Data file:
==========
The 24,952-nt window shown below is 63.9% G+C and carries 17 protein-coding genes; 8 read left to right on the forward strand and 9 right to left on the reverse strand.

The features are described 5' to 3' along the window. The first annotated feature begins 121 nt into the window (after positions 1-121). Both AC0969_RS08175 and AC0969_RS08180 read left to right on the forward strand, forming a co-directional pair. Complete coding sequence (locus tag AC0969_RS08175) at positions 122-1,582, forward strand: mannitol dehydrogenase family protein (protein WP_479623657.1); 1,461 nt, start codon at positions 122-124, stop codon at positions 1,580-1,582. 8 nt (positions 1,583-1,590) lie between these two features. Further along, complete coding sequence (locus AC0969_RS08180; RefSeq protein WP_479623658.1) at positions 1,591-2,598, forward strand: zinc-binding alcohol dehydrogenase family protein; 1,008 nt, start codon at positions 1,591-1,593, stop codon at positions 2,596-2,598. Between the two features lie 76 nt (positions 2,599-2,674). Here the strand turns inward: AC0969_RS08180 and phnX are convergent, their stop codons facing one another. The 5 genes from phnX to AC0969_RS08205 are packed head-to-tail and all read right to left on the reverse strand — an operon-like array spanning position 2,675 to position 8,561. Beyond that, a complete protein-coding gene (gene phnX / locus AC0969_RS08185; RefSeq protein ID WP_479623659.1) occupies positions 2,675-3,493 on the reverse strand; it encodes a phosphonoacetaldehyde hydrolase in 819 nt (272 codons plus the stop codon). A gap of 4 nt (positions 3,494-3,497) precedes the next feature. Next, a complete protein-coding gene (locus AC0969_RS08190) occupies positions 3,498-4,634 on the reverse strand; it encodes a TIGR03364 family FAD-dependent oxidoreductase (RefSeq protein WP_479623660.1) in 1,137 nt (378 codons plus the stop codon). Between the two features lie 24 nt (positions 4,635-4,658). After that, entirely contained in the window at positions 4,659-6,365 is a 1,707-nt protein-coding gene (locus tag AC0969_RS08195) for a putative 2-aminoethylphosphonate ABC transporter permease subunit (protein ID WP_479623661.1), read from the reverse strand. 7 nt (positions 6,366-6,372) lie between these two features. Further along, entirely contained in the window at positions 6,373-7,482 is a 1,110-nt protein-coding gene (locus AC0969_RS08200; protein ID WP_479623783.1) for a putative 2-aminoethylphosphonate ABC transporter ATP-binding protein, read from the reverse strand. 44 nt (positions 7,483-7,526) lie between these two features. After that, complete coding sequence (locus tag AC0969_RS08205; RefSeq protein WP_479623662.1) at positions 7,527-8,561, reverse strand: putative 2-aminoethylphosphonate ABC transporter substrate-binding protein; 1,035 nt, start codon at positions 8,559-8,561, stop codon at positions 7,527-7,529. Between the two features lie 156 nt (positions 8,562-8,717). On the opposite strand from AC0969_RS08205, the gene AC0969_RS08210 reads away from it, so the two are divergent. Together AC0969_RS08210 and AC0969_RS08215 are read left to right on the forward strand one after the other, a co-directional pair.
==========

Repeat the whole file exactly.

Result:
The 24,952-nt window shown below is 63.9% G+C and carries 17 protein-coding genes; 8 read left to right on the forward strand and 9 right to left on the reverse strand.

The features are described 5' to 3' along the window. The first annotated feature begins 121 nt into the window (after positions 1-121). Both AC0969_RS08175 and AC0969_RS08180 read left to right on the forward strand, forming a co-directional pair. Complete coding sequence (locus tag AC0969_RS08175) at positions 122-1,582, forward strand: mannitol dehydrogenase family protein (protein WP_479623657.1); 1,461 nt, start codon at positions 122-124, stop codon at positions 1,580-1,582. 8 nt (positions 1,583-1,590) lie between these two features. Further along, complete coding sequence (locus AC0969_RS08180; RefSeq protein WP_479623658.1) at positions 1,591-2,598, forward strand: zinc-binding alcohol dehydrogenase family protein; 1,008 nt, start codon at positions 1,591-1,593, stop codon at positions 2,596-2,598. Between the two features lie 76 nt (positions 2,599-2,674). Here the strand turns inward: AC0969_RS08180 and phnX are convergent, their stop codons facing one another. The 5 genes from phnX to AC0969_RS08205 are packed head-to-tail and all read right to left on the reverse strand — an operon-like array spanning position 2,675 to position 8,561. Beyond that, a complete protein-coding gene (gene phnX / locus AC0969_RS08185; RefSeq protein ID WP_479623659.1) occupies positions 2,675-3,493 on the reverse strand; it encodes a phosphonoacetaldehyde hydrolase in 819 nt (272 codons plus the stop codon). A gap of 4 nt (positions 3,494-3,497) precedes the next feature. Next, a complete protein-coding gene (locus AC0969_RS08190) occupies positions 3,498-4,634 on the reverse strand; it encodes a TIGR03364 family FAD-dependent oxidoreductase (RefSeq protein WP_479623660.1) in 1,137 nt (378 codons plus the stop codon). Between the two features lie 24 nt (positions 4,635-4,658). After that, entirely contained in the window at positions 4,659-6,365 is a 1,707-nt protein-coding gene (locus tag AC0969_RS08195) for a putative 2-aminoethylphosphonate ABC transporter permease subunit (protein ID WP_479623661.1), read from the reverse strand. 7 nt (positions 6,366-6,372) lie between these two features. Further along, entirely contained in the window at positions 6,373-7,482 is a 1,110-nt protein-coding gene (locus AC0969_RS08200; protein ID WP_479623783.1) for a putative 2-aminoethylphosphonate ABC transporter ATP-binding protein, read from the reverse strand. 44 nt (positions 7,483-7,526) lie between these two features. After that, complete coding sequence (locus tag AC0969_RS08205; RefSeq protein WP_479623662.1) at positions 7,527-8,561, reverse strand: putative 2-aminoethylphosphonate ABC transporter substrate-binding protein; 1,035 nt, start codon at positions 8,559-8,561, stop codon at positions 7,527-7,529. Between the two features lie 156 nt (positions 8,562-8,717). On the opposite strand from AC0969_RS08205, the gene AC0969_RS08210 reads away from it, so the two are divergent. Together AC0969_RS08210 and AC0969_RS08215 are read left to right on the forward strand one after the other, a co-directional pair.